Hawaii Real Estate Investment
If you’ve ever taken a trip to Hawaii, you’re probably dying to do so again. Visiting Hawaii is like acquiring a rare kind of travel bug that has you daydreaming of lush waterfalls, balmy weather, and the unceasing beauty of Hawaiian shores.
Purchasing Hawaii Real Estate
Some people believe that buying property in Hawaii is impossible. In fact, anyone, including people from other countries, can own property in Hawaii. However, unless they have a green card, foreign owners cannot live in the property.
Many people, both citizens of the United States and foreigners, own investment property or vacation homes in Hawaii.
One way of investing in Hawaii real estate is to look for a real estate investment fund such as the one found at investinkona.com.
Fee Simple (Freehold) and Leasehold are the two types of ownership.
Foreign buyers must pay cash or have access to a mortgage with a US lender, who will require a minimum 25% -30% cash down payment.
Purchasing a single-family home or condominium is generally a simple process, but for the inexperienced buyer, such as someone buying their first home, it can involve many stumbling blocks and can seem to be a daunting task. After all, you’re probably incurring your first major debt. That, combined with the fact that you will be tied to this home for years to come, as the typical loan term is 15 to 30 years, scares most people.
However, there is a silver lining: purchasing real estate is an excellent method to accumulate personal wealth. Much of this country’s great wealth was built on land ownership. Furthermore, it is yours to do with as you see fit. You can decorate and/or renovate the space, paint the walls any way you want.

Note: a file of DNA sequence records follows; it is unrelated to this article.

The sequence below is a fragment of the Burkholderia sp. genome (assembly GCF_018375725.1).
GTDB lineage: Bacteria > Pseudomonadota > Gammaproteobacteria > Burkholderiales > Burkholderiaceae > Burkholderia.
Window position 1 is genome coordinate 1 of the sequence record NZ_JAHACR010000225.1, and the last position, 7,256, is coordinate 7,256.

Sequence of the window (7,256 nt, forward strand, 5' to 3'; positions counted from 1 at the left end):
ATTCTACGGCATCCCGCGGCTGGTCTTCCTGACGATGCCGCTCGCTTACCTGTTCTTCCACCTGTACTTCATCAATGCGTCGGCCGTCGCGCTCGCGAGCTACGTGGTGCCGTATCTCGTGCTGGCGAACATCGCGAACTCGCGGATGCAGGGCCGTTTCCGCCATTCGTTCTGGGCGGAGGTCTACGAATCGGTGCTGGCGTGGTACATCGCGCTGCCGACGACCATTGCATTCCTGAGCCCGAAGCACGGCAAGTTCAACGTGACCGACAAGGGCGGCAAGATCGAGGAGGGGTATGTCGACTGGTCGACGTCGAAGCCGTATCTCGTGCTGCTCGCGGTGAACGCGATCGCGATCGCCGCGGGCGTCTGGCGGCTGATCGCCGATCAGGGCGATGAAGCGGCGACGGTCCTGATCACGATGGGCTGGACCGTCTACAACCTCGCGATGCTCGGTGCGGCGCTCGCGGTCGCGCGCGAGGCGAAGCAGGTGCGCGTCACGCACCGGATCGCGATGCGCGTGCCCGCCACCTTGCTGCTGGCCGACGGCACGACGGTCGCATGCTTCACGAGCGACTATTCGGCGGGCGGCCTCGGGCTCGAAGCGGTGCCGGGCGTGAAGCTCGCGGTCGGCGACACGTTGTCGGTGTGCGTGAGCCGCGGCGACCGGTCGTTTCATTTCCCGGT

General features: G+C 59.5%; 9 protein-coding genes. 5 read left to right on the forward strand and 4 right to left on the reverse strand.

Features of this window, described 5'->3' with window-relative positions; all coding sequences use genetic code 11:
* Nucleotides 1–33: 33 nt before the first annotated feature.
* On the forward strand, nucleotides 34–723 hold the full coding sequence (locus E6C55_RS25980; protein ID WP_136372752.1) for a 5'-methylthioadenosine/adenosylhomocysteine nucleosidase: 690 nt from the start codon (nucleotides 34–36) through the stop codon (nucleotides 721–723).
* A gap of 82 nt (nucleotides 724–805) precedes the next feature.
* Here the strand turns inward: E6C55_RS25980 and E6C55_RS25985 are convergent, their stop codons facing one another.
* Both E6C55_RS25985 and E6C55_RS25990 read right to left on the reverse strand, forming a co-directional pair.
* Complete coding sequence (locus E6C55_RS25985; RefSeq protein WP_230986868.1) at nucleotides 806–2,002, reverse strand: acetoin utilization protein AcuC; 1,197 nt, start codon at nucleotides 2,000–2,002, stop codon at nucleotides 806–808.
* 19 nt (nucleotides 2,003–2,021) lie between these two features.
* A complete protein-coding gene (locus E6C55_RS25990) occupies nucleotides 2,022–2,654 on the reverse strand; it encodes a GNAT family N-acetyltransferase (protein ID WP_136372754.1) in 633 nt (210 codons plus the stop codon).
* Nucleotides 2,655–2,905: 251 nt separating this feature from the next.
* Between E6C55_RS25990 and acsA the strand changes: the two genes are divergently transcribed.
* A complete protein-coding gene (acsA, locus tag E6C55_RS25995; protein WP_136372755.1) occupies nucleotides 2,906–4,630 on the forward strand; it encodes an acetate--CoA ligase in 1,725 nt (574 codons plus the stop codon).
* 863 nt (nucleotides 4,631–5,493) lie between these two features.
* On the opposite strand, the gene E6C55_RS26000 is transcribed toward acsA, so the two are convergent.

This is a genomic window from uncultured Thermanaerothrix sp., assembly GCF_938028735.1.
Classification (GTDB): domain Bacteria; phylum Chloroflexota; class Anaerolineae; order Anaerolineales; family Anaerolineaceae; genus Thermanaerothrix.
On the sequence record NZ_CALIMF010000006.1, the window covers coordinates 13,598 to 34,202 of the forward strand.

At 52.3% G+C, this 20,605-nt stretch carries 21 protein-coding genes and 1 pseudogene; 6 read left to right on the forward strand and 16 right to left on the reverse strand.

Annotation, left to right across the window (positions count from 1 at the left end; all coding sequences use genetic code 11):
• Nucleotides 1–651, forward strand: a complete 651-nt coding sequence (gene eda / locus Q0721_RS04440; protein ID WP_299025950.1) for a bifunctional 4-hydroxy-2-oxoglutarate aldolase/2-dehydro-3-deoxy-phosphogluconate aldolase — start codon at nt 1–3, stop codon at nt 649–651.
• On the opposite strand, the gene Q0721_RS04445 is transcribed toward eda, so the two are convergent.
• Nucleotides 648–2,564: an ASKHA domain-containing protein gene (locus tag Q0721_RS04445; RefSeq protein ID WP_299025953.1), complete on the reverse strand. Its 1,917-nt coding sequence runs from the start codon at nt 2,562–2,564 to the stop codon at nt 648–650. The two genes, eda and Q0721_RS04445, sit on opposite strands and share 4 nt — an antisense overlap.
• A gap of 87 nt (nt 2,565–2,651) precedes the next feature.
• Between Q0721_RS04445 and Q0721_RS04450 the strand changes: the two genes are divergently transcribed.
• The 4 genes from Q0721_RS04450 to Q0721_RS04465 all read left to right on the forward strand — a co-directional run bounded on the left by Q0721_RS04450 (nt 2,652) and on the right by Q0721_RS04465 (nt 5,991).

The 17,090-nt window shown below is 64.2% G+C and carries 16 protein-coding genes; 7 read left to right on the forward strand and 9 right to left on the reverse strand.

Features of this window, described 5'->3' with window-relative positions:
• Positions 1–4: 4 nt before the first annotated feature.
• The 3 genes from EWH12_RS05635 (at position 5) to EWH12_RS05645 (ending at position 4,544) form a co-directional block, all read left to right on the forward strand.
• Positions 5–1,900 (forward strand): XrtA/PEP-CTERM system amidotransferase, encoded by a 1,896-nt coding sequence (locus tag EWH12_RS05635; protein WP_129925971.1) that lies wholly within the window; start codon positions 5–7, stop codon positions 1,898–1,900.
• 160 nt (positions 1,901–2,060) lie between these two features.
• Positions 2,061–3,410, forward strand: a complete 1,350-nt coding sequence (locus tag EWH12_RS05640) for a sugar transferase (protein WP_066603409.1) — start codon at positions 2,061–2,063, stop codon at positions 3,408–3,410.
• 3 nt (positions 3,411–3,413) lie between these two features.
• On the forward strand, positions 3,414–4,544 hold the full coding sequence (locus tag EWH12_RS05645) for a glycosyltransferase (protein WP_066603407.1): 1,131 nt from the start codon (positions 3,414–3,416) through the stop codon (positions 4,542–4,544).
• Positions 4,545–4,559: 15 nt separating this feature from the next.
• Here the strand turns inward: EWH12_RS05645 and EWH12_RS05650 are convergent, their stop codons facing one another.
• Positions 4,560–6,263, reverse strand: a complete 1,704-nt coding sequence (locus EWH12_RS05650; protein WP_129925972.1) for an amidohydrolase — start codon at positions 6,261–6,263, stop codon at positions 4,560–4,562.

And the rent is never raised! As a result, the longer you keep the property, the better off you will be. You should also have built up equity within a few years, as property values tend to rise steadily.
Foreign Buyers of Hawaii Real Estate
The main issue for a foreign buyer is money. Many international lenders will not lend on US investments. Foreign owners must also prove their income, assets, and debts to qualify for a loan. Escrow will withhold 15% of the sale price for FIRPTA and HARPTA withholding. The seller must have a federal taxpayer ID number, such as an SSN, FIN, or TIN.
Foreign owners selling property in Hawaii are liable to HARPTA and FIRPTA withholding taxes. FIRPTA withholding increased from 10% to 15% on February 17, 2016. The real tax due is depending on the capital gains made on the property sale. Foreign sellers should keep in mind that escrow will hold 22.25per cent of the sale price.